From Cooking to History, Patrick Rambourg’s itinerary


Some people entirely understand a topic. Patrick Rambourg is one of them. French cooking no longer holds any secrets for him. He watched it with attention, in his parent’s restaurant in Sarthe (France) in La Ferté-Bernard, then he studied it learning to become a cook. After 10 years of cooking in different restaurants in Paris, more years teaching theory and culinary practice in cooking school, he wanted to satisfy his feeling of missed training and his curiosity, and began university study where his knowledge of French gastronomy and his passion for history came together, especially in medieval history.

« French cuisine left its imprint on world culinary history from the 17th century to the 20th century, especially because the role of the chefs. They knew how codify their culinary practice, but also how to stay open to innovations for example, “Nouvelle Cuisine” in the seventies, seen now as classical. 

Because they were able to codify and translate their skills, this ability was understood by the general public in France and in foreign countries. And as a result, that’s foreign chefs now study French gastronomy.

Another important point is the primacy of French civilization and language. It was important and it helped the diffusion of French gastronomy that French was widely spoken in foreign castles. So cooking, language and culture all worked together and now history remembers such notable chefs as Antonin Carême, Auguste Escoffier and many others.

The political history of a country has also something to do with the diffusion of its culture. In contrast to Italy and Germany, France was unified early in its history and the centralized royal power brought together in one place the political, economic and financial power, and maybe, it’s because French cooks could develop and keep French civilization bright. In fact, the evolution of table manners in France goes together with evolution of social class. Let’s talk about spices, for example. In the Middle Ages, spices were very expensive and used only by the upper classes. When spices were less expensive, the upper class didn’t use them anymore but preferred sugar, new and very expensive, which was used as drug before it became a foodstuff, then later a sweet bringing pleasure. Different social classes don’t eat the same food, and the evolution of taste shows how the society changes.

One of the constant rules of French cooking is how it always looks for the taste of food. In the 17th century people talked about the right taste of food; in the 20th century, about the natural taste of food. 300 years of difference but almost the same speech, but during this time, people didn’t always eat how they said they eat. Sometimes, gastronomic speech is discussed, but not always practiced in the kitchen.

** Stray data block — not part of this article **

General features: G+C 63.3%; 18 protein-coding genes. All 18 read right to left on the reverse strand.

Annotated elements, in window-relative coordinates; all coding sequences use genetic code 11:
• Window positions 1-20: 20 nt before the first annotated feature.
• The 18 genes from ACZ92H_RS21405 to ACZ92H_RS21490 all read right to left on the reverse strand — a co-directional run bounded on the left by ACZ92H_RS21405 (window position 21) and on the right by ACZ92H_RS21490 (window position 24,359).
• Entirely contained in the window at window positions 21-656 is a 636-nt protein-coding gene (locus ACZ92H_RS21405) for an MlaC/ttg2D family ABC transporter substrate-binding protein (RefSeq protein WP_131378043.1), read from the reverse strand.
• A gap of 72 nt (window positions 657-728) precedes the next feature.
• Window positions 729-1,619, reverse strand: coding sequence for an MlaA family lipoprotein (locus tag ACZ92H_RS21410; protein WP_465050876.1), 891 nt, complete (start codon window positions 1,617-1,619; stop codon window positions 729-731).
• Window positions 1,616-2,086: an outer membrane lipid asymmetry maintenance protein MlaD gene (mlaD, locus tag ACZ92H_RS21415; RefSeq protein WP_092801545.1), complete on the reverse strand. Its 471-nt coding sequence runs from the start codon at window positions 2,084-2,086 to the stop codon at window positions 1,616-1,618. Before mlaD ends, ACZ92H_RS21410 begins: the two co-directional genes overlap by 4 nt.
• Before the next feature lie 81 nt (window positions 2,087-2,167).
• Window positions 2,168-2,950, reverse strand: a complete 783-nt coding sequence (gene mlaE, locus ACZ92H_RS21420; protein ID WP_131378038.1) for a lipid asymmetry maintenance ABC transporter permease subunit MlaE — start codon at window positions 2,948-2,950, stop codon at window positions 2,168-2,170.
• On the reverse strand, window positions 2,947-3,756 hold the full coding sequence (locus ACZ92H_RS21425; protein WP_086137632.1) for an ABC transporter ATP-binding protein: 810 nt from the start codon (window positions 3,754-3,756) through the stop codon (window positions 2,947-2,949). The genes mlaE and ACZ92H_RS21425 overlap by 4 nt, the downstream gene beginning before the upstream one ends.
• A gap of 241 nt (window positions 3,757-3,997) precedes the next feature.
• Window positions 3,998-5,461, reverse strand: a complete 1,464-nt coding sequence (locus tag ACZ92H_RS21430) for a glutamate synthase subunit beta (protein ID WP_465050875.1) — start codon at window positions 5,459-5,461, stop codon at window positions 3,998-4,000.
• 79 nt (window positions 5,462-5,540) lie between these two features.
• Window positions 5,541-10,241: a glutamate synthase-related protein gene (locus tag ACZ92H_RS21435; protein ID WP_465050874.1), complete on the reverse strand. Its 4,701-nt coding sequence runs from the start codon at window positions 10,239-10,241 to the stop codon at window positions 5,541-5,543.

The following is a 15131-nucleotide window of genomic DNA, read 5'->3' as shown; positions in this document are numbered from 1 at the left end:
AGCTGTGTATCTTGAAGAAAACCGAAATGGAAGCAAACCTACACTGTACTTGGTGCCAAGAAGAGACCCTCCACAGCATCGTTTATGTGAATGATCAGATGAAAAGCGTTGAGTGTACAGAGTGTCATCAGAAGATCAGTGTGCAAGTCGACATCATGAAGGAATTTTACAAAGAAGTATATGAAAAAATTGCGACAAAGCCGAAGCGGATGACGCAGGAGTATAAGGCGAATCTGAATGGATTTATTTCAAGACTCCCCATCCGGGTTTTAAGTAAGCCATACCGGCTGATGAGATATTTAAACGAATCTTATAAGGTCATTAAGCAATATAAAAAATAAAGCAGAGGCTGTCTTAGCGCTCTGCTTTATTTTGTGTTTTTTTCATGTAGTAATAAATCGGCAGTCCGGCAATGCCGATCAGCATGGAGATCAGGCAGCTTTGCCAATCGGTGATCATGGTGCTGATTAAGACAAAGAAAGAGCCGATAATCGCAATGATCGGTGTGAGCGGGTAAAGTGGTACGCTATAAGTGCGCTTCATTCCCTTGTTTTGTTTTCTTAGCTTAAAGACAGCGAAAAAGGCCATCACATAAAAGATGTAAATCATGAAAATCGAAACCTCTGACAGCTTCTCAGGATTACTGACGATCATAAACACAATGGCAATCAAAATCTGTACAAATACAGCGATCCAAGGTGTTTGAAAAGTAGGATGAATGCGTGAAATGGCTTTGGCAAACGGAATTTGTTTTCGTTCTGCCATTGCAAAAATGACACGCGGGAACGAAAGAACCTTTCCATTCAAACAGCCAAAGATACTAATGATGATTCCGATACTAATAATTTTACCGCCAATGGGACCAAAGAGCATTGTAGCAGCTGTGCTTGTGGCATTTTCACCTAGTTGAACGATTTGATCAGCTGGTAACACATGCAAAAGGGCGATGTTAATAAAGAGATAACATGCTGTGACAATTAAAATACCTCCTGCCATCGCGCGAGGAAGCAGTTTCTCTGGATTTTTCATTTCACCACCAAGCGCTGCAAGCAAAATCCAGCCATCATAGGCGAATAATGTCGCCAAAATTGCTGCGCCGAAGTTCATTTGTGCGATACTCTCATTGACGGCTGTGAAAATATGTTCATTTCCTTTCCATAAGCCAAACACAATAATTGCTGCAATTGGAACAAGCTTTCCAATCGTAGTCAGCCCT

It’s also another important idea in the meaning of French gastronomy, how it can impose itself through a discussion. And sometimes, especially in the 17th century, discussion was more important than the practice itself, leading to a dispute between ancient and modern, in culinary as in other arts, because in France, cooking is an art. It’s really an interesting question, because, in fact, if we look in ancient cookbooks, we can see clearly that there was not a lot of difference between so-called ancient and modern practices; the difference was only in discussion and in opposition between these schools of thought.

French cook is a reducing expression. The high French cook was, first, a Parisian cook, as all France was only Paris. But from the 19th century, regions began to react and to want to show their regional identity. And in this regional identity was culinary specificity. Cookbooks were a good way to show this identity toward local cuisine. It happened so especially in border regions as Provence and Alsace, regions with many foreign contacts. It good to read such books, we get some surprises… Who knows today that Alsace produced foie gras (goose and duck liver)? Another surprise: a region like Brittany, open to the world because of its sea coast, developed a very slight culinary identity. Perhaps it is because the people of this region were very poor for such a long time ?The discussion is open and there is a lot of research to do…. « 

After reading these reflections of Patrick Rambourg about French cooking, you will now know more about his preoccupations. He studied the Saint Jacques confraternity’s meals for the pilgrims in medieval Paris, the evolution of Parisian cuisine since the end of Middle Ages, but also jugged rabbit (the most ancient recorded French recipe), the evolution of taste, Vatel, medieval fast-food, steaks and sauces together, feasts, the taste of sugar in Middle Ages…. as you can see if you have a look on his important bibliography.
He was vice-president then president of the association of Friends of Jean-Louis Flandrin; he was also a student of Jean-Louis Flandrin for several years, and now he presents regularly his studies in seminars and symposia. Actually, he teaches the history of cooking, of gastronomy and of wine in France, from Antiquity to Today at the University
 of Paris VII - Denis Diderot in Paris and in other places.

His blog